This website is intended to provide information regarding wireless facilities in the public right-of-way. Wireless facilities not in the public right-of-way, such as on a privately-owned building or a public library, are regulated by the City's Planning and Community Development Department.
Legal Authority of Wireless Carriers
Wireless carriers are public utilities regulated by the California Public Utilities Commission. As public utilities, wireless carriers possess special legal authority to install wireless facilities and wires, such as fiber optic lines, in the public right-of-way (PUC 7901). However, the City has the right to exercise reasonable control as to the time, place, and manner that the public right-of-way is accessed (PUC 7901.1) but cannot impose an outright ban on wireless facility in the public right-of-way.
In addition to state law, federal law grants local governments the authority to regulate the placement, construction, and modification of wireless facilities but sets specific limitations on that authority. Specifically, the City:
Shall not regulate the placement of wireless facilities on the basis of the environmental effects of radio frequency emissions if the site is FCC compliant;
Shall not unreasonably discriminate among providers of functionally equivalent services; and
Shall not prohibit or have the effect of prohibiting the provision of wireless services.
Small cell sites are a type of wireless facility that carriers are proposing to install in the public right-of-way. They broadcast radio frequency waves to provide cellular service, which enables a cell phone to send and receive phone calls, texts, and data. They are called "small cell sites" to distinguish them from larger "macro cell sites." When compared to macro cell sites, small cell sites are more compact, use less energy, and can often be installed on existing infrastructure. Because they are smaller, small cell sites have a shorter coverage area than larger macro cell sites.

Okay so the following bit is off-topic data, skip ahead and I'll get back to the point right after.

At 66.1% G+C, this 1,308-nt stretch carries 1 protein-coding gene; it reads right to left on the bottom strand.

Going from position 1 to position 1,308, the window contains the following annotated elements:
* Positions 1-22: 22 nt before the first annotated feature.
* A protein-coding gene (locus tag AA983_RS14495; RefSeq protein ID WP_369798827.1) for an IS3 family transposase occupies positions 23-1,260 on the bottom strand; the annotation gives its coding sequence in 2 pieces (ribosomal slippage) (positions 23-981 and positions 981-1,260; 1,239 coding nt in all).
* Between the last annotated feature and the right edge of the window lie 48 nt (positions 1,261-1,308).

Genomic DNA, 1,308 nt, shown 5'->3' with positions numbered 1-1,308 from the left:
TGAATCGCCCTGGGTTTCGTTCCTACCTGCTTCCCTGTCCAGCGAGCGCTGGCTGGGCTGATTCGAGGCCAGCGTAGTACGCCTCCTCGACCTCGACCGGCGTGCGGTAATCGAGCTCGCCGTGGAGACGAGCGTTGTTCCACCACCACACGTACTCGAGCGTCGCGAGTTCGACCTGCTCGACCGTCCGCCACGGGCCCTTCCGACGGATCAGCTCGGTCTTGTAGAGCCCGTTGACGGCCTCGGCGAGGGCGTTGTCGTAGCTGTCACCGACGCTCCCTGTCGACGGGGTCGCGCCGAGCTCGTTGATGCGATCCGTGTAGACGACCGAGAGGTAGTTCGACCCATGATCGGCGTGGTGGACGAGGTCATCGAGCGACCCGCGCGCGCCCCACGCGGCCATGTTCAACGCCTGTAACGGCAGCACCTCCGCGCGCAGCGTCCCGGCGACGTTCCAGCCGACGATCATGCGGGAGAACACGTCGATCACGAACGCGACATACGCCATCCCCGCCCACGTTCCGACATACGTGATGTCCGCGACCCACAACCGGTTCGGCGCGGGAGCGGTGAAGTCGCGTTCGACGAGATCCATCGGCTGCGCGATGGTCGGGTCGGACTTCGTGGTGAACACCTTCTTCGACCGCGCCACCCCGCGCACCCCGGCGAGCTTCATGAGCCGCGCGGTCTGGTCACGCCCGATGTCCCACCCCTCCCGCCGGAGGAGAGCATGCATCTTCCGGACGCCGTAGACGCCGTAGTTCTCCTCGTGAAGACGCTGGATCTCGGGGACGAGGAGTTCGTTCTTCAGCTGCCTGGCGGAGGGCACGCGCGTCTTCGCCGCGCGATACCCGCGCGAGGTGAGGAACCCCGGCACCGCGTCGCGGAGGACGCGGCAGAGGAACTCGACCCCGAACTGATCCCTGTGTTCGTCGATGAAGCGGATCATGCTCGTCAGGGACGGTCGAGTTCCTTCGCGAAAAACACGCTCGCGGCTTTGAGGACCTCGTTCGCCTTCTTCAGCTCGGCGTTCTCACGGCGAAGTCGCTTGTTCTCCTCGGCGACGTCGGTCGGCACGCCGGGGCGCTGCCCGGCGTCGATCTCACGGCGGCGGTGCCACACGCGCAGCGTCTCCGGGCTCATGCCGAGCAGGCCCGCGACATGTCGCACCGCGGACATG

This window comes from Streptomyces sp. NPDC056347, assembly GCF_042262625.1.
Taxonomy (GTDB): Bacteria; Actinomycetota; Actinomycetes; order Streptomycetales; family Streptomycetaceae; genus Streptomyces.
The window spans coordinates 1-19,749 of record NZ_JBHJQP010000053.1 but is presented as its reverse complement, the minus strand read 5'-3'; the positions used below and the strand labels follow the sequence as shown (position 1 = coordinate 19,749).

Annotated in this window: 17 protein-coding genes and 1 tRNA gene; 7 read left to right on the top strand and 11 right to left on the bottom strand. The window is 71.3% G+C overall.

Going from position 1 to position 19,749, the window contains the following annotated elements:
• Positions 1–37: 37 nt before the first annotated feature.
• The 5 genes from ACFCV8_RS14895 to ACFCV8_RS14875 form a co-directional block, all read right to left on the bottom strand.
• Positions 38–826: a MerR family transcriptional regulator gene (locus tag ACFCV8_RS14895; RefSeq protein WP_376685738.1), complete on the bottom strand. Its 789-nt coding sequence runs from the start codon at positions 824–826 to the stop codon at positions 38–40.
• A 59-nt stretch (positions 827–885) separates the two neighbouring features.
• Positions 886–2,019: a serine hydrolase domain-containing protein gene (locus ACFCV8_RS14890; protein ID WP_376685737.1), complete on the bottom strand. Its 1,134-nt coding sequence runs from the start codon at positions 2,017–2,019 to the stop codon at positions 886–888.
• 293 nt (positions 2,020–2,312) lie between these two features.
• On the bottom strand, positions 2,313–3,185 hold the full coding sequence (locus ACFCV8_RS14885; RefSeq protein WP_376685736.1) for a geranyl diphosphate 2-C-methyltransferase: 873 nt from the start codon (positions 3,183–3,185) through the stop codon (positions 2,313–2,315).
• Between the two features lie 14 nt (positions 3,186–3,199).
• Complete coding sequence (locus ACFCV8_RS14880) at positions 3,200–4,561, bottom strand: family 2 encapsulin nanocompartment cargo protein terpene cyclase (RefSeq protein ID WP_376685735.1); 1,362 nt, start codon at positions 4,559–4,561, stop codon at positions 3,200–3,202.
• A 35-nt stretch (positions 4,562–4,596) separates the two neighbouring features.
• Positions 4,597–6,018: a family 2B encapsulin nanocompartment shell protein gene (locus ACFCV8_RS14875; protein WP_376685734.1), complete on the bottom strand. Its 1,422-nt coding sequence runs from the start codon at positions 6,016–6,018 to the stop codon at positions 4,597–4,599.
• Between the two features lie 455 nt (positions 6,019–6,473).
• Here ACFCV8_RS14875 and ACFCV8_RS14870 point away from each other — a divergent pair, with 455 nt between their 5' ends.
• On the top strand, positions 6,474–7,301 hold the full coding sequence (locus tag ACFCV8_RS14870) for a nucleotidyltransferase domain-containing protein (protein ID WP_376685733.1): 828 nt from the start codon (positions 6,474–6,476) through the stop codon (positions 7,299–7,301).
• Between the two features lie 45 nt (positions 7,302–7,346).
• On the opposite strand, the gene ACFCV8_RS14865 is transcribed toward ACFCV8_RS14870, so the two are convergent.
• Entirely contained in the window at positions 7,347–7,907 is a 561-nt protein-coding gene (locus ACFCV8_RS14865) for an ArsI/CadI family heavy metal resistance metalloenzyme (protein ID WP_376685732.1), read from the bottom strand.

Small Cell Site Installation
Small cell sites are proposed to be installed on streetlights. When a small cell site is installed on a streetlight, the streetlight often must be replaced with a new streetlight that can accommodate the small cell site. The City prefers that carriers install small cell sites at locations where there is existing infrastructure like a streetlight pole.
The City cannot prohibit wireless facilities. See “Legal Authority of Wireless Carriers” above. The City is expressly forbidden from regulating wireless facilities on the basis of the environmental effects of radio frequency emissions if the site meets the FCC’s requirements. An example of an environmental effect is concerns about health impacts or impacts to property value due to the perceived health impacts of living in close proximity to a wireless facility.